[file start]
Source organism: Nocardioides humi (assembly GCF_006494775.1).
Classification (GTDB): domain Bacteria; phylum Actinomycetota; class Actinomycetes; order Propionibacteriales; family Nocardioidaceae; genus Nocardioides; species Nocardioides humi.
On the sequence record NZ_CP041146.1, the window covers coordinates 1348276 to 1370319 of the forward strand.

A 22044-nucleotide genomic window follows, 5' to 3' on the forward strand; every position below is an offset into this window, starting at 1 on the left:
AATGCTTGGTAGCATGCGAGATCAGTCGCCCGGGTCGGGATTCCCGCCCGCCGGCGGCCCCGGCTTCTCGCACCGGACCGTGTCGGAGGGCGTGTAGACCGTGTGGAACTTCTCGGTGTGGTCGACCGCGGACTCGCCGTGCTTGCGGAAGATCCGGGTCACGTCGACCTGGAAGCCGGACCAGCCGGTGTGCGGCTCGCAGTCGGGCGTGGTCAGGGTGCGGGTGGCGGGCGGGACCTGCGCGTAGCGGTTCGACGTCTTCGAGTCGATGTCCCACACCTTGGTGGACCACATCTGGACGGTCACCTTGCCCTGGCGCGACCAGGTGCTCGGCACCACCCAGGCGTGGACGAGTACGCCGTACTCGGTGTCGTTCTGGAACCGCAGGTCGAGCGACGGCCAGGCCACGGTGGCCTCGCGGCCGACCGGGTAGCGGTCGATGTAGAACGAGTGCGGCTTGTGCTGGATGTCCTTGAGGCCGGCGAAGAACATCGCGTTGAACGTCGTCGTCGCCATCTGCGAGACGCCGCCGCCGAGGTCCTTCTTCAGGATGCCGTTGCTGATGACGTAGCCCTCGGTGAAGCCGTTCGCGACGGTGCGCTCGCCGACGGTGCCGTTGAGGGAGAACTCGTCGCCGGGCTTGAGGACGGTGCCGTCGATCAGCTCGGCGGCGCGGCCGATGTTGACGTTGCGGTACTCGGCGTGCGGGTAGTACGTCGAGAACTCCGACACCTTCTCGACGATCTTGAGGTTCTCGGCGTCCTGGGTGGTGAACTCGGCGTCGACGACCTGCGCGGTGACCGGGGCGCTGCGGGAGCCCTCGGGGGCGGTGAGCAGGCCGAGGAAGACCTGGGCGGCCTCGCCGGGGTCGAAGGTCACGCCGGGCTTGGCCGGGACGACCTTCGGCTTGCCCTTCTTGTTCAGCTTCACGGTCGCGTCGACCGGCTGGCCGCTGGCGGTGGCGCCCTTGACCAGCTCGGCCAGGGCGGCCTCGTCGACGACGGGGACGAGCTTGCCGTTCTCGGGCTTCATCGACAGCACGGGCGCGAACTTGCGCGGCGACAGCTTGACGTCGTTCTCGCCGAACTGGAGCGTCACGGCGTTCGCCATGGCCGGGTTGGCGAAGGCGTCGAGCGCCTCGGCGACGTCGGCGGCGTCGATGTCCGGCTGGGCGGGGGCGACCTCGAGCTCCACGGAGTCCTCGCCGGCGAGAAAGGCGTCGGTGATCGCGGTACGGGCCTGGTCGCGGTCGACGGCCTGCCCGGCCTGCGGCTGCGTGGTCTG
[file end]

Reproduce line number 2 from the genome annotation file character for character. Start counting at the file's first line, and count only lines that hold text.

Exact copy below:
Classification (GTDB): domain Bacteria; phylum Actinomycetota; class Actinomycetes; order Propionibacteriales; family Nocardioidaceae; genus Nocardioides; species Nocardioides humi.